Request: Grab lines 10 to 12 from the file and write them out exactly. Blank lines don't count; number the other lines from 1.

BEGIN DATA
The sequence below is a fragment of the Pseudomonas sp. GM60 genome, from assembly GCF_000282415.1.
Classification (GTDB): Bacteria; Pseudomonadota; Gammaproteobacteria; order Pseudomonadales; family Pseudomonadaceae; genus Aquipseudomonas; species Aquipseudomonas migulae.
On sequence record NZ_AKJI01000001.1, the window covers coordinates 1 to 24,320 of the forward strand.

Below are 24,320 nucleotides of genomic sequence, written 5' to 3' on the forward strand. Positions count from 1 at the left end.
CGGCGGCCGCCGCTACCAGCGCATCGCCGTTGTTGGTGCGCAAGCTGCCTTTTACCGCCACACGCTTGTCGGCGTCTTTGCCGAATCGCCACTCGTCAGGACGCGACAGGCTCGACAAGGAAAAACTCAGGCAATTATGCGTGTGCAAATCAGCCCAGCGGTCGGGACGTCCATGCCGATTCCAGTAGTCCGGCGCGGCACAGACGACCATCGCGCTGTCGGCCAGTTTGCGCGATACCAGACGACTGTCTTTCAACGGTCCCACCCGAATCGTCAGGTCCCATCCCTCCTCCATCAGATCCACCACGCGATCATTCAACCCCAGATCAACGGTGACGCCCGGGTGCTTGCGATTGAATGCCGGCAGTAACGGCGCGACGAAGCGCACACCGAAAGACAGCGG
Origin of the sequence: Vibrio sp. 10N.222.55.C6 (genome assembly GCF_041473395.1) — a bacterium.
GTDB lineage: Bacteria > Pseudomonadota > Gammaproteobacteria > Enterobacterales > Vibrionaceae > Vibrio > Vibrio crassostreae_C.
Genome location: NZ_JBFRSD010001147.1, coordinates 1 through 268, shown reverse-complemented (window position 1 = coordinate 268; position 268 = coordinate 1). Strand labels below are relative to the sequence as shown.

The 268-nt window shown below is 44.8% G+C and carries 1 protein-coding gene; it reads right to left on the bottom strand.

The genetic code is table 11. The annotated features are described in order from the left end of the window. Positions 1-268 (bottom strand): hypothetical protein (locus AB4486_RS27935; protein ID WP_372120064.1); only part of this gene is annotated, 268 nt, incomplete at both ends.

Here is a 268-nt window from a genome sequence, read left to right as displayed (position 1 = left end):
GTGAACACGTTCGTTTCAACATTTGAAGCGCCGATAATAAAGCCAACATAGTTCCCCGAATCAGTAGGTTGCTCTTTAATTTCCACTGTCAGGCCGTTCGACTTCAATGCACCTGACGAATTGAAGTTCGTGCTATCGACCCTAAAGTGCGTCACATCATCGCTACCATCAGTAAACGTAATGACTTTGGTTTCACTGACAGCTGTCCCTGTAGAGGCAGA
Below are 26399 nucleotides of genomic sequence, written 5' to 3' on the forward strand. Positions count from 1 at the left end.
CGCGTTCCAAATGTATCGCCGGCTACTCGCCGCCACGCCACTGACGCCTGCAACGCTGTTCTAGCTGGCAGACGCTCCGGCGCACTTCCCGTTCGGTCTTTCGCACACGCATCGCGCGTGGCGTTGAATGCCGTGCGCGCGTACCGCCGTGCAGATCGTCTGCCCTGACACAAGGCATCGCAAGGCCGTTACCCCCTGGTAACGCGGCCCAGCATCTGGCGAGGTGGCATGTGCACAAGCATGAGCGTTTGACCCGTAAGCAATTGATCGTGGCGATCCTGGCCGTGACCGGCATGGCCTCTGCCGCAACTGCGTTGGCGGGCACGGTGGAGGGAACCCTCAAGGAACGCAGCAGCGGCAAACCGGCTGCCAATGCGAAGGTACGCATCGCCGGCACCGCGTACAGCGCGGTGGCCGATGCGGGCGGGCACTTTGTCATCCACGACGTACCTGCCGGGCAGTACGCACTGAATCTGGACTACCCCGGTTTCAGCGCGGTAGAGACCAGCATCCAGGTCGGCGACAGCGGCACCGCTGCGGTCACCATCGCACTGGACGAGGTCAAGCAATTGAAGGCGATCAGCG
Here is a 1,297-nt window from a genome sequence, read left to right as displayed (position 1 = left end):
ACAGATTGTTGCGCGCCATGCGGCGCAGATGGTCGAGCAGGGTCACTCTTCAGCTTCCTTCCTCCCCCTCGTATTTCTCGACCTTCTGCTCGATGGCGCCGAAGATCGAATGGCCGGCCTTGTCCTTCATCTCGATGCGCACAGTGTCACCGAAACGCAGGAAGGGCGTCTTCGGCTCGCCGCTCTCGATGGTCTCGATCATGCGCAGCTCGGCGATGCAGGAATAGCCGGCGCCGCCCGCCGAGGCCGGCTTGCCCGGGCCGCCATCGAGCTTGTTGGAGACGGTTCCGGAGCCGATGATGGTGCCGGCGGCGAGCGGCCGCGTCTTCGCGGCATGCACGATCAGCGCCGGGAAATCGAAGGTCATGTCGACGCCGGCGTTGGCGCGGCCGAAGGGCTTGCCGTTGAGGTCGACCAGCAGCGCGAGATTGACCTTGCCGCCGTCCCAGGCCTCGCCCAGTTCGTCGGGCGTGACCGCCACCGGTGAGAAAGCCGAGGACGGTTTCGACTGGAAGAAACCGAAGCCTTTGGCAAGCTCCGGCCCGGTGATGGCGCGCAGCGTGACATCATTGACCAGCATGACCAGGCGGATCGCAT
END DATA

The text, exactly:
The genetic code is table 11. The annotated features are described in order from the left end of the window. Positions 1-268 (bottom strand): hypothetical protein (locus AB4486_RS27935; protein ID WP_372120064.1); only part of this gene is annotated, 268 nt, incomplete at both ends.

Here is a 268-nt window from a genome sequence, read left to right as displayed (position 1 = left end):
GTGAACACGTTCGTTTCAACATTTGAAGCGCCGATAATAAAGCCAACATAGTTCCCCGAATCAGTAGGTTGCTCTTTAATTTCCACTGTCAGGCCGTTCGACTTCAATGCACCTGACGAATTGAAGTTCGTGCTATCGACCCTAAAGTGCGTCACATCATCGCTACCATCAGTAAACGTAATGACTTTGGTTTCACTGACAGCTGTCCCTGTAGAGGCAGA